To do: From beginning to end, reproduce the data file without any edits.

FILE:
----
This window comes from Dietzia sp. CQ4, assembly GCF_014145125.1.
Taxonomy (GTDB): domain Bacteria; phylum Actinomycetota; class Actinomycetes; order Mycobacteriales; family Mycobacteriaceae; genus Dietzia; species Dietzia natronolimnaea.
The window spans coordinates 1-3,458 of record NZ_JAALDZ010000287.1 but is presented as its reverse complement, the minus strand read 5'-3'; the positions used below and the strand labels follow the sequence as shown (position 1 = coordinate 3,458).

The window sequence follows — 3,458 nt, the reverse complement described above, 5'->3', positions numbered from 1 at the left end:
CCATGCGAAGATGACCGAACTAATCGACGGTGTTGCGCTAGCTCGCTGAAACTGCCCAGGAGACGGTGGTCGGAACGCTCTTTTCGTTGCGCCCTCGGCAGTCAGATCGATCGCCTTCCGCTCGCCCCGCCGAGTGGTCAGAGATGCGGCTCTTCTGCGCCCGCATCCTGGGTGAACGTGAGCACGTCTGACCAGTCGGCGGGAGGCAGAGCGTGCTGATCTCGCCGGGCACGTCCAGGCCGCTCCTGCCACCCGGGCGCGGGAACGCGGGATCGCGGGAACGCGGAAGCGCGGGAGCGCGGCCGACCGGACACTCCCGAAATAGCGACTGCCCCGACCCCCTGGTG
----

This window comes from Dietzia sp. CQ4, assembly GCF_014145125.1.
Taxonomy (GTDB): domain Bacteria; phylum Actinomycetota; class Actinomycetes; order Mycobacteriales; family Mycobacteriaceae; genus Dietzia; species Dietzia natronolimnaea.
The window spans coordinates 1-3,458 of record NZ_JAALDZ010000287.1 but is presented as its reverse complement, the minus strand read 5'-3'; the positions used below and the strand labels follow the sequence as shown (position 1 = coordinate 3,458).

The window sequence follows — 3,458 nt, the reverse complement described above, 5'->3', positions numbered from 1 at the left end:
CCATGCGAAGATGACCGAACTAATCGACGGTGTTGCGCTAGCTCGCTGAAACTGCCCAGGAGACGGTGGTCGGAACGCTCTTTTCGTTGCGCCCTCGGCAGTCAGATCGATCGCCTTCCGCTCGCCCCGCCGAGTGGTCAGAGATGCGGCTCTTCTGCGCCCGCATCCTGGGTGAACGTGAGCACGTCTGACCAGTCGGCGGGAGGCAGAGCGTGCTGATCTCGCCGGGCACGTCCAGGCCGCTCCTGCCACCCGGGCGCGGGAACGCGGGATCGCGGGAACGCGGAAGCGCGGGAGCGCGGCCGACCGGACACTCCCGAAATAGCGACTGCCCCGACCCCCTGGTG